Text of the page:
Budget 2015 proposes to allow an exemption for "qualifying non-resident employers" from these withholding, remittance and reporting obligations with respect to amounts paid to "qualifying non-resident employees." For these purposes, a "qualifying non-resident employee" at any time is generally defined to mean an employee who is resident in a country with which Canada has a tax treaty, is exempt from Canadian income tax on such amounts because of that tax treaty, and is not present in Canada for 90 days or more in any 12-month period that includes that time. A "qualifying non-resident employer" is generally defined to mean an employer that is resident in a country with which Canada has a tax treaty, does not carry on business through a permanent establishment in Canada, and that is at the time of the payment certified by the Minister of National Revenue (Minister). In particular, the Minister may certify an employer for a specified period of time if the employer has applied in prescribed form and containing prescribed information and the Minister is satisfied that the employer meets the conditions to be a "qualifying non-resident employer" and other conditions to be established by the Minister.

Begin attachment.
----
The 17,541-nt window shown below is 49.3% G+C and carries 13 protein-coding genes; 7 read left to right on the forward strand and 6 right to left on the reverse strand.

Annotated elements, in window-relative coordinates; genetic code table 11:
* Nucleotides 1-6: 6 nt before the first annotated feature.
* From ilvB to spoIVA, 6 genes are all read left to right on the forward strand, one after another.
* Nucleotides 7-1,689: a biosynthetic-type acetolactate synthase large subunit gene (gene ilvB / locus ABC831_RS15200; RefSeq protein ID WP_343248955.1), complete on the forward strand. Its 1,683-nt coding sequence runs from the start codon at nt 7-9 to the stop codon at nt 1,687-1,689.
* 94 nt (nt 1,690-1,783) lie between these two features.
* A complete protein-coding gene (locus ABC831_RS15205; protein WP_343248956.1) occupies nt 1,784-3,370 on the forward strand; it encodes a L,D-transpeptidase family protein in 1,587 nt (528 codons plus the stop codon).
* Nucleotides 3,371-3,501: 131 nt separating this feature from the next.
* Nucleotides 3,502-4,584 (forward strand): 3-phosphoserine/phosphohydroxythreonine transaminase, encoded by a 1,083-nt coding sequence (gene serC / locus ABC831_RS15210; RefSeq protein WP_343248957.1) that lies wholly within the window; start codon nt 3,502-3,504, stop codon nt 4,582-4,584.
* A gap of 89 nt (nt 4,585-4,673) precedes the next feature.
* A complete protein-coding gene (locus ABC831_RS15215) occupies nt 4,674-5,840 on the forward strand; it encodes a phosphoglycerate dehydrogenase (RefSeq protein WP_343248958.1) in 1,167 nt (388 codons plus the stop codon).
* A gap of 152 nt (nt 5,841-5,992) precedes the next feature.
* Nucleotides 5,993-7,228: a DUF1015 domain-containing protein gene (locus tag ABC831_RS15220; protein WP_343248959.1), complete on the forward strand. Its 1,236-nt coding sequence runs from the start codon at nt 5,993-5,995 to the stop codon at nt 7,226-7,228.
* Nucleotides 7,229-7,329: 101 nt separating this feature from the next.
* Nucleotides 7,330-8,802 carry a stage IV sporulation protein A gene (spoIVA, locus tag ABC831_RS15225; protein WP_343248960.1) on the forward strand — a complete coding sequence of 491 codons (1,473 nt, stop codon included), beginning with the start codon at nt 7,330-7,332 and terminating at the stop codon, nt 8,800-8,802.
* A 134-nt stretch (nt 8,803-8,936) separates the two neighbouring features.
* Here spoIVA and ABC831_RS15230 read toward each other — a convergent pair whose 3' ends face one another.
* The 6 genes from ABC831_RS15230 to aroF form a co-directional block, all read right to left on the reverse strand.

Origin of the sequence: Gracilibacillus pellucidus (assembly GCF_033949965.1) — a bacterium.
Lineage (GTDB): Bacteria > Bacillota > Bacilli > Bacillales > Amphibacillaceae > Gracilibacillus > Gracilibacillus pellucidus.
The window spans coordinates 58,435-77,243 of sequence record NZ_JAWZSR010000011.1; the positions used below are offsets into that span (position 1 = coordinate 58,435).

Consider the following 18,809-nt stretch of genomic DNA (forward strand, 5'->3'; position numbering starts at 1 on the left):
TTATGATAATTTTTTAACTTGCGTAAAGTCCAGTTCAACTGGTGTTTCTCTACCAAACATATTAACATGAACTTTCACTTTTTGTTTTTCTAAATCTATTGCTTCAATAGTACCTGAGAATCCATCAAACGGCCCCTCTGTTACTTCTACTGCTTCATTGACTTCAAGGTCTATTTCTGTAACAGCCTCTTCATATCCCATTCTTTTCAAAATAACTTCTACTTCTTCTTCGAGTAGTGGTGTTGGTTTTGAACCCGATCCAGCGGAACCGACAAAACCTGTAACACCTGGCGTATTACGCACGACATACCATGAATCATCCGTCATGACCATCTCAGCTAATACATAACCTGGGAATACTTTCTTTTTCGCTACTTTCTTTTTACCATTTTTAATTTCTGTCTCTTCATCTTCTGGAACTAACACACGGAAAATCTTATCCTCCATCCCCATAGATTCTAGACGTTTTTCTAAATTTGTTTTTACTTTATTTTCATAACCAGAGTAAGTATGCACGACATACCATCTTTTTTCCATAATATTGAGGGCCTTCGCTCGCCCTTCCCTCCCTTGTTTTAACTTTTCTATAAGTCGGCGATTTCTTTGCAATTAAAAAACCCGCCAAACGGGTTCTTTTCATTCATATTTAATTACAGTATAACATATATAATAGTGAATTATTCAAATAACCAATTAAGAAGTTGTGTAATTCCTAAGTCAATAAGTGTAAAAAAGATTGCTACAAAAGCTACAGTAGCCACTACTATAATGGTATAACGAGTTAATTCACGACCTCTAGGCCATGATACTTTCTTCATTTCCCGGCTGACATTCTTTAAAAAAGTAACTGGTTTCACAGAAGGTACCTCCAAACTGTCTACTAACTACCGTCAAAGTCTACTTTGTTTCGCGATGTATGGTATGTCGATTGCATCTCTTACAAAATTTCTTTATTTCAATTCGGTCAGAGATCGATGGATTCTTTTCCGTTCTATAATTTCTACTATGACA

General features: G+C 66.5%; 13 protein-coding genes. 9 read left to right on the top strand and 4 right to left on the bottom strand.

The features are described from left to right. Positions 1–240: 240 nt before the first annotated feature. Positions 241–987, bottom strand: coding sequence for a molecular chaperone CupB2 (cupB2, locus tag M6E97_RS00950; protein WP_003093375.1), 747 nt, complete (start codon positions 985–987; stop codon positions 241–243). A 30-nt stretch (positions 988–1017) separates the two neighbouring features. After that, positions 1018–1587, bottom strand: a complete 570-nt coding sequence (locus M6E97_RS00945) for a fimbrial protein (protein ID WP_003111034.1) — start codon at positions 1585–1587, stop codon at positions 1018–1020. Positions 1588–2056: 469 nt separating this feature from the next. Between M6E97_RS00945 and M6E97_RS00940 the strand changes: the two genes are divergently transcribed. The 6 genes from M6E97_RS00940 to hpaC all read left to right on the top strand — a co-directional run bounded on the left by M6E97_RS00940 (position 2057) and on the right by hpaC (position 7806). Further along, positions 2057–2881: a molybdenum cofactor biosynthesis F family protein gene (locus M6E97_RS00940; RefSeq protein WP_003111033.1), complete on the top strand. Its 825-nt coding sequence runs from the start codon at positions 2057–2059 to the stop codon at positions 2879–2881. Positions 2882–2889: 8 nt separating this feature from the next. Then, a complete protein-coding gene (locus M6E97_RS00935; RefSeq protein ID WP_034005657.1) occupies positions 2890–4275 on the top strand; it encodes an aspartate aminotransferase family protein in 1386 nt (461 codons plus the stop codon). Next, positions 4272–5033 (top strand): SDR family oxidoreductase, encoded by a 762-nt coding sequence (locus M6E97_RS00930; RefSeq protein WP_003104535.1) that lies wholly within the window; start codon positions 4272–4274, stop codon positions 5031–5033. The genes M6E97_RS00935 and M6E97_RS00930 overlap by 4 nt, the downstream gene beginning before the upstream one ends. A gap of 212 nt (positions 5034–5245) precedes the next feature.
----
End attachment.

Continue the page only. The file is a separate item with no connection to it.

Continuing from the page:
This proposed measure will apply in respect of payments made after 2015.
Update on Tax Planning by Multinational Enterprises
Canada and other members of the G-20 have been working with the OECD on the Action Plan on Base Erosion and Profit Shifting (BEPS). Finance states that input received from stakeholders on various issues related to international tax planning has helped shape Canada’s participation in the BEPS project. Budget 2015 confirms Canada’s commitment to what Finance described as a process to improve the tax system in a manner that balances tax integrity and fairness with global competitiveness. Recognizing that taxes are a key consideration driving investment decisions, Finance states that its approach is intended to create an environment in which businesses can thrive in a global economy and maintain Canada’s attractiveness as a destination for business investment.